By Danika McClure

The National Football League has faced quite the off-season when it comes to press relations. For over a year now, news of Colin Kaepernick, protests, police brutality, race relations, and civil protest have dominated the national narrative. Little talked about, however, is the NFL’s new protocol for handling traumatic brain injuries.

Photo courtesy of  Flickr

Photo courtesy of Flickr

In 2016, the NFL announced that “teams will be subjected to fines of hundreds of thousands of dollars and possibly the loss of draft picks if they fail to take players out of games after sustaining a concussion,” writes New York Times author Ken Belson.

These changes to protocol were significant, as for years, the NFL has come under criticism from doctors, players, and their families who claim that the league has neglected to address serious medical issues

that stem from injuries to the head. In recent years, the NFL has tried to rectify this, spending hundreds of millions of dollars to settle lawsuits, and has also donated tens of millions of dollars hoping to develop equipment better suited for players.

Despite these changes, however, critics are still looking at the organization. As Belson writes, several players in the 2015 season faced severe brain injuries but were not removed from the game. Later, those same players were diagnosed with concussions or other severe brain traumas.

Before new NFL mandates, teams were not fined for violating the league’s concussion protocol, but today, the league and the union each appoint a specific person to monitor each game to ensure that players are tested for concussions if necessary. Teams who skirt these rules can be fined hundreds of thousands of dollars. And teams that leave players in for competitive reasons may be forced to forfeit draft picks.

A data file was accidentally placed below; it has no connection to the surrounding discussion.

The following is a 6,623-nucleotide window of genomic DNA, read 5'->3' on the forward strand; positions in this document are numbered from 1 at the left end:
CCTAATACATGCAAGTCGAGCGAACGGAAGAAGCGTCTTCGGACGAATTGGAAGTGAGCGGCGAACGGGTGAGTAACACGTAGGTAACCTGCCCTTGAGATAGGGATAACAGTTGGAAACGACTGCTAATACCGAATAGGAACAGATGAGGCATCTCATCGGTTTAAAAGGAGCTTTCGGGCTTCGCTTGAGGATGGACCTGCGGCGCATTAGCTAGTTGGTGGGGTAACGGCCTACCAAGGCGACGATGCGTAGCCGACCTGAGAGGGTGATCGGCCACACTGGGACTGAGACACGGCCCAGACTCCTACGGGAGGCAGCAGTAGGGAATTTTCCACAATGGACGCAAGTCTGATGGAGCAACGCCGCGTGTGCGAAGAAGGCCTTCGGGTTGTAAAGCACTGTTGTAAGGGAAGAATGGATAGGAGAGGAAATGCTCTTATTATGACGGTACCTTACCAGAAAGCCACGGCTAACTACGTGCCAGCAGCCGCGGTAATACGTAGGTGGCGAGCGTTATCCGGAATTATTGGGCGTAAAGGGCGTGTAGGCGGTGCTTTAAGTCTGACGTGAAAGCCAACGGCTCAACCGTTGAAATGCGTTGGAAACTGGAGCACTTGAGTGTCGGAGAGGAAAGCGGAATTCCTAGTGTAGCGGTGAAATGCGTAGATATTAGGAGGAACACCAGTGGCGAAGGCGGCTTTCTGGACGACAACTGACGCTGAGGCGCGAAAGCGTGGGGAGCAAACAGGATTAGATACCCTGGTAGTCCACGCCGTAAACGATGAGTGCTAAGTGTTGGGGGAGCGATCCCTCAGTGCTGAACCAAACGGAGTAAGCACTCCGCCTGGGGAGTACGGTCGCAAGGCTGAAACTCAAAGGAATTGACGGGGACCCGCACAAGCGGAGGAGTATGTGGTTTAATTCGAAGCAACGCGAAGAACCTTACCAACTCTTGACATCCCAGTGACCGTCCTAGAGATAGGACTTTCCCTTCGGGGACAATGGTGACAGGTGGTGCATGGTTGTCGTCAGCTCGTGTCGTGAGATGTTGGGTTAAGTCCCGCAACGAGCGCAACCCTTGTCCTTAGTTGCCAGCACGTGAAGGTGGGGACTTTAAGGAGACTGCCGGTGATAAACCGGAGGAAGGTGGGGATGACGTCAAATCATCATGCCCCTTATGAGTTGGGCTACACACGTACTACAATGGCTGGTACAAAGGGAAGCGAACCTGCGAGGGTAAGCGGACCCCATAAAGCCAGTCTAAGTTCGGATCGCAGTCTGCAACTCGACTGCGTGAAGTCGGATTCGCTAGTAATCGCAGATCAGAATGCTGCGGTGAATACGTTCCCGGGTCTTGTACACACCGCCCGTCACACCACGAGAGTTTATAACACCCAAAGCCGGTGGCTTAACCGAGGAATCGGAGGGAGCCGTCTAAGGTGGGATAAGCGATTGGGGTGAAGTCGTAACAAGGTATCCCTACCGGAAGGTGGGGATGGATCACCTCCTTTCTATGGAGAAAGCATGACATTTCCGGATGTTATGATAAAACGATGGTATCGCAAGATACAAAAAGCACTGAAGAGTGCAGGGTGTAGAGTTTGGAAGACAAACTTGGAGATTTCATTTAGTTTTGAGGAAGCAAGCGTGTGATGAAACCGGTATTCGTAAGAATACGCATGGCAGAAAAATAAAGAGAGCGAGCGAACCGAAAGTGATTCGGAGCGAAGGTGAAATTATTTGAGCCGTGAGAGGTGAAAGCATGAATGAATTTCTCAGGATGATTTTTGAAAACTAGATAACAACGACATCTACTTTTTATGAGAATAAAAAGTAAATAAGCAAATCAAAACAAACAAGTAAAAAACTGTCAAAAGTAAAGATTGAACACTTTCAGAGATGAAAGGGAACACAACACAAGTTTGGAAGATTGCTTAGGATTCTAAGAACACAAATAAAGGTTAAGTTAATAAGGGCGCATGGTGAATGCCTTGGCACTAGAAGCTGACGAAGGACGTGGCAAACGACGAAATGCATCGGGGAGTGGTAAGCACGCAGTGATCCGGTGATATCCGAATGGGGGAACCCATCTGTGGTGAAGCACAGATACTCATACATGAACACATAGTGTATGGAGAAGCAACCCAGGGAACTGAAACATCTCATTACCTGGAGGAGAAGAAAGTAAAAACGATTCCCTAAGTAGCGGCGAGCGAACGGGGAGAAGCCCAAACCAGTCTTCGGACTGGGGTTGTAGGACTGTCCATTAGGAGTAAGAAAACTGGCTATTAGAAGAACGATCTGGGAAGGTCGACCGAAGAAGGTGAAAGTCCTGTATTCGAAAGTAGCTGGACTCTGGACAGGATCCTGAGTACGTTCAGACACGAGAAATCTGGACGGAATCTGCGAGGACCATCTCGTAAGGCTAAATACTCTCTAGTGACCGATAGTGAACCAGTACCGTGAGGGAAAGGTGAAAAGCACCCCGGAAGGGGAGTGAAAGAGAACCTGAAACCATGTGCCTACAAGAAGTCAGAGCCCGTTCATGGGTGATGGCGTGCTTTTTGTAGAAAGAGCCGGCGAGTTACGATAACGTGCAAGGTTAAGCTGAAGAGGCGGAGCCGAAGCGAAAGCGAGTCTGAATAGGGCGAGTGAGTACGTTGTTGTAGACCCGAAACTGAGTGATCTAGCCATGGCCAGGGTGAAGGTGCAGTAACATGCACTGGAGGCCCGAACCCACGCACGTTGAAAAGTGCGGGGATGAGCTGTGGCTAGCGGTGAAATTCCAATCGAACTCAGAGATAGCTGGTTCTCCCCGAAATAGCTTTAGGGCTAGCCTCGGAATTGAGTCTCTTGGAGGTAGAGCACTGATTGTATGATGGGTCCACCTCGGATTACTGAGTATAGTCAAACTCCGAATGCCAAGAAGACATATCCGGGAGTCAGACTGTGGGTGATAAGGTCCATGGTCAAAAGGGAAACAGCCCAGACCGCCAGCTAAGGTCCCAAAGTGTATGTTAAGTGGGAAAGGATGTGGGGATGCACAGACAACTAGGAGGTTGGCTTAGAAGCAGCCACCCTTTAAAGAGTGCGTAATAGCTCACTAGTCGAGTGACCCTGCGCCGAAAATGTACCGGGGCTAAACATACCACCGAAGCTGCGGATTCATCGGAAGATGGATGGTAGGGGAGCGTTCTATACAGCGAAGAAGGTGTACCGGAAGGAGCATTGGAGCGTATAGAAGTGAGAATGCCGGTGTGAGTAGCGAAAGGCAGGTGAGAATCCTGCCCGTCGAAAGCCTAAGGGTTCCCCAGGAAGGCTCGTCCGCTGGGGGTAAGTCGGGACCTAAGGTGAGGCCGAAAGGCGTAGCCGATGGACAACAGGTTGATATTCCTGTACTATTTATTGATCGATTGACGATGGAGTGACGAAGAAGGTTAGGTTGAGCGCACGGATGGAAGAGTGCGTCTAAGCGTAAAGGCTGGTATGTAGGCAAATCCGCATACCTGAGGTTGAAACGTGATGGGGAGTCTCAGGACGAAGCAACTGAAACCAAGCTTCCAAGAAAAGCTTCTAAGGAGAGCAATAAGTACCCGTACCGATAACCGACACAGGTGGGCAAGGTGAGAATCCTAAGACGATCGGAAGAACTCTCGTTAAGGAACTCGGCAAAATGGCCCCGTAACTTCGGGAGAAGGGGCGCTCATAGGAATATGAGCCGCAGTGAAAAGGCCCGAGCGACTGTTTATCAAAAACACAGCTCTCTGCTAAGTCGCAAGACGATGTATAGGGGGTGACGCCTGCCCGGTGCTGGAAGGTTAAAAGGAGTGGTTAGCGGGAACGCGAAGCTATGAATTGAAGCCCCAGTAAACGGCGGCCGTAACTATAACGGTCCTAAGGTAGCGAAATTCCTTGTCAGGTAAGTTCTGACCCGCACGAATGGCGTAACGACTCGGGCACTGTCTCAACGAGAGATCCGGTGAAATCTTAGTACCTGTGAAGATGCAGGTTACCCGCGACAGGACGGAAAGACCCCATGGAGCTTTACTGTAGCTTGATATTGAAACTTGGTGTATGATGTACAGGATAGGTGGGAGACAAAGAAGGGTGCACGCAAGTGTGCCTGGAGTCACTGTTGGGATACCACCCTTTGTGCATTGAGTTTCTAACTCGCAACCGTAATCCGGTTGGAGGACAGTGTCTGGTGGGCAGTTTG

It’s a decision that has been widely popular for players and their families, but of course, not everyone agrees.

Donald Trump for example, posited that the new concussion protocol indicates that the NFL has “become soft”, referring to concussions as “a little ding on the head.” While on the campaign trail, he also suggested that new protocols were “ruining the game.”

Regardless of Trump’s accusations, recent scientific studies indicate that these new protocols are warranted.

One study by the University of Michigan found that one in five teens had been diagnosed with at least one concussion before leaving high school. The proportion of injured students was much higher among teens who played high-contact sports like football. One in three students who participated in these activities reported being diagnosed with a concussion at least one time.

Similarly, a groundbreaking study by Dr. Ann McKee, published in The New York Times highlighted harrowing results. Looking at the brains of 202 former football players, McKee’s study indicates that 87 percent of them were found to have Chronic Traumatic Encephalopathy (CTE), a degenerative traumatic injury believed to be caused by repeated blows to the head. Of the 111 respondents who played in the NFL, all but one were found to have the injury.


“This is the largest and most methodologically rigorous case series of athletes diagnosed with CTE ever published,” notes Chris Nowinski, the co-founder and CEO of the Concussion Legacy Foundation, regarding McKee’s study. “The fact that CTE was found in nearly all college and professional football players examined is not surprising, following previous publications, but serves as a reminder that CTE may be more widespread among football players than previously believed.”

The recent national narrative and debate surrounding Kaepernick is certainly important and newsworthy, but on a fundamental level, the NFL has been exploiting the labor of athletes for profits while at the same time not guaranteeing their safety on the job. In any other field, this lack of protection would be grounds for a lawsuit, and yet today, the NFL is still a powerful institution.

It’s unclear what the future will look like for the NFL when it comes to salvaging their PR efforts and protecting the athletes that make their profits possible. What is clear, however, is that a number of changes need to be made on multiple fronts.